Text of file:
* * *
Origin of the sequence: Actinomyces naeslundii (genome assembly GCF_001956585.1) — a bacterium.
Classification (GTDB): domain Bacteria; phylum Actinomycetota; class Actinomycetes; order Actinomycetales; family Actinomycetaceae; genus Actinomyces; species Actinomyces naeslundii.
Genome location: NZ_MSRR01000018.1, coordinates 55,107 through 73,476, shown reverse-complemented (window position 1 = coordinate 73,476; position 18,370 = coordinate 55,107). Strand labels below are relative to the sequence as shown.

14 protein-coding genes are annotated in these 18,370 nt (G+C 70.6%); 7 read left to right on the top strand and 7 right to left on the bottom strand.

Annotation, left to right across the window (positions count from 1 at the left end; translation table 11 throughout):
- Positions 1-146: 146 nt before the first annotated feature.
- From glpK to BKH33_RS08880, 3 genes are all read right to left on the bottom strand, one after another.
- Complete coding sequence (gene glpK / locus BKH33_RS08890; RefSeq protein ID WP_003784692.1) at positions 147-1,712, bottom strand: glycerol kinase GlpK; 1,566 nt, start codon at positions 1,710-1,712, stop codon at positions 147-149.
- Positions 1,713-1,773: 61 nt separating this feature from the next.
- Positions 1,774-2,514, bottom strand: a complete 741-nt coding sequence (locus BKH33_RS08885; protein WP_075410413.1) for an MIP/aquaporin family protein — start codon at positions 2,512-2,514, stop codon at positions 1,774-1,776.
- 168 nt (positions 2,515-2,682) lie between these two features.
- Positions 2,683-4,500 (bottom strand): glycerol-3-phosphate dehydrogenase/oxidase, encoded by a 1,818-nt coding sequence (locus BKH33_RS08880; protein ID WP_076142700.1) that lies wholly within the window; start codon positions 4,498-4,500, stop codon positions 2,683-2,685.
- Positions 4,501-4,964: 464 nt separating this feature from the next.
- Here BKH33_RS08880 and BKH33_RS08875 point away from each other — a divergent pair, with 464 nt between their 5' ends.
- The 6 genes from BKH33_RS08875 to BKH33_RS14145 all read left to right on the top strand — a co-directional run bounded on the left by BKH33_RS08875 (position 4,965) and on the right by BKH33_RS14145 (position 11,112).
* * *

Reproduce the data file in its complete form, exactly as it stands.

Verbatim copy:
Origin of the sequence: Actinomyces naeslundii (genome assembly GCF_001956585.1) — a bacterium.
Classification (GTDB): domain Bacteria; phylum Actinomycetota; class Actinomycetes; order Actinomycetales; family Actinomycetaceae; genus Actinomyces; species Actinomyces naeslundii.
Genome location: NZ_MSRR01000018.1, coordinates 55,107 through 73,476, shown reverse-complemented (window position 1 = coordinate 73,476; position 18,370 = coordinate 55,107). Strand labels below are relative to the sequence as shown.

14 protein-coding genes are annotated in these 18,370 nt (G+C 70.6%); 7 read left to right on the top strand and 7 right to left on the bottom strand.

Annotation, left to right across the window (positions count from 1 at the left end; translation table 11 throughout):
- Positions 1-146: 146 nt before the first annotated feature.
- From glpK to BKH33_RS08880, 3 genes are all read right to left on the bottom strand, one after another.
- Complete coding sequence (gene glpK / locus BKH33_RS08890; RefSeq protein ID WP_003784692.1) at positions 147-1,712, bottom strand: glycerol kinase GlpK; 1,566 nt, start codon at positions 1,710-1,712, stop codon at positions 147-149.
- Positions 1,713-1,773: 61 nt separating this feature from the next.
- Positions 1,774-2,514, bottom strand: a complete 741-nt coding sequence (locus BKH33_RS08885; protein WP_075410413.1) for an MIP/aquaporin family protein — start codon at positions 2,512-2,514, stop codon at positions 1,774-1,776.
- 168 nt (positions 2,515-2,682) lie between these two features.
- Positions 2,683-4,500 (bottom strand): glycerol-3-phosphate dehydrogenase/oxidase, encoded by a 1,818-nt coding sequence (locus BKH33_RS08880; protein ID WP_076142700.1) that lies wholly within the window; start codon positions 4,498-4,500, stop codon positions 2,683-2,685.
- Positions 4,501-4,964: 464 nt separating this feature from the next.
- Here BKH33_RS08880 and BKH33_RS08875 point away from each other — a divergent pair, with 464 nt between their 5' ends.
- The 6 genes from BKH33_RS08875 to BKH33_RS14145 all read left to right on the top strand — a co-directional run bounded on the left by BKH33_RS08875 (position 4,965) and on the right by BKH33_RS14145 (position 11,112).